AI - The Editor

Tutorial By Ghan_04

I've noticed that there is next to nothing about the AI Editor in all of this forum. So, I've created an introductory course on the workings of the AI Editor.

AI Editor

1. What is the AI Editor?
2. Why Would I Want to Use the AI Editor?
3. How Does the AI Editor Work?

1. What is the AI Editor?

Simply put, the AI Editor is a tool that allows the mapper to create a custom AI script that can be implemented with any combination of structures and units. You can import any number of structures and units for use in the AI Editor.

2. Why Would I Want to Use the AI Editor?

The primary use of the AI Editor is to create a custom race that a computer player will be able to control. The AI Editor eliminates the need for a huge collection of triggers that would be needed to drive a custom race that the computer knows nothing about.

3. How Does the AI Editor Work?

Or, in other words, how do I create a custom AI? Well, first, we'll take a look at the different tabs in the AI Editor and their different functions, then you should be able to create your own AI.

[INDENT]A. The General Tab

[INDENT]The General Tab contains things that are, well, general. This is where you will declare what race your AI will be, Human, Orc, Undead, Night Elf, or Custom. There are also several options for general operations of the AI that come with their own tooltip and are fairly self-explanatory, so I won't go into detail there. There is also a large window for conditions to be used with construction and attack. These conditions can be used with many different operations of the AI Editor, including building and attacking. To create a new condition, click the Add Condtion button at the bottom. You can then give your condition a name. Click on the Configure Condition button to specify what the condition will do. You can then set up a number of comparisons that the AI will check wherever you wish to use that condition. I will give an example of how to do that later on. Lastly, there is an option for importing custom units. Because the AI Editor is not tied in any way with the current map open in the editor, it is necessary to import any custom units you will need to create your AI. When you create a custom unit that you want to use in the AI, export its data. Do this by selecting the unit in the Object Editor, then going to File -> Export All Object Data. Save that in a folder somewhere. When you go to import it into the AI, click on the Import button, find the file that you just saved, and import it. It should be a .w3o file when you export it. It will now be stored in the AI so that you can use it in the coming menus.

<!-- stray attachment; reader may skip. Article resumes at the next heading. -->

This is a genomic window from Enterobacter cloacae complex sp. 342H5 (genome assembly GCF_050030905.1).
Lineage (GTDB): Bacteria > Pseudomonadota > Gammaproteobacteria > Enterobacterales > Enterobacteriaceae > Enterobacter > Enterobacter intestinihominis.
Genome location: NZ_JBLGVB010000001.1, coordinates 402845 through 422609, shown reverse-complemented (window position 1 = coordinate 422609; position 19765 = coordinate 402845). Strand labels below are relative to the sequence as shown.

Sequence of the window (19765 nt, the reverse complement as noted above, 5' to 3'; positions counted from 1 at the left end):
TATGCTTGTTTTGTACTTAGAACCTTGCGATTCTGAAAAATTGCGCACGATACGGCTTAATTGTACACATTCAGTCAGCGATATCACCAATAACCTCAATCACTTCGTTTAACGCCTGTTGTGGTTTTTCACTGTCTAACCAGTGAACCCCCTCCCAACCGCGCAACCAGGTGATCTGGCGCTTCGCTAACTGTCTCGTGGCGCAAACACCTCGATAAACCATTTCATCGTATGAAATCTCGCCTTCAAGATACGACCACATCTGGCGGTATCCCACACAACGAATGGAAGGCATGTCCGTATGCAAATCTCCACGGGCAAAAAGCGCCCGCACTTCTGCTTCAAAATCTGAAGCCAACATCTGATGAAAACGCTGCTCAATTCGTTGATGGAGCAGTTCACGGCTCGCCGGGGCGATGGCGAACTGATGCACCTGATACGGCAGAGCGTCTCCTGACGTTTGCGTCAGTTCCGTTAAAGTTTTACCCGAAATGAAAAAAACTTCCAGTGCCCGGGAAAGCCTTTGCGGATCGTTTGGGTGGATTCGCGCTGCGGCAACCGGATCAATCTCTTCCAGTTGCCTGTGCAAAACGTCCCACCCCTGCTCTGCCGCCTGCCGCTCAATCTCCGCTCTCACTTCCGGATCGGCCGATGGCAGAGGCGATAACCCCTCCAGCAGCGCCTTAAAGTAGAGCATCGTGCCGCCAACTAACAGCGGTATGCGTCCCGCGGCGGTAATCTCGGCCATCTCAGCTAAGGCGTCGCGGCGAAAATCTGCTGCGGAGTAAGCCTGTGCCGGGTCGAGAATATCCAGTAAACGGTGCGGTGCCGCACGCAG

B. The Heroes Tab

This tab is probably the easiest as far as the actual AI Editor goes. It simply tells the three heroes the computer can train and sets up the probability of the order of the heroes as well as the order of abilities that the heroes will learn. Once again, this section needs little explanation, so I will move on.


C. The Building Tab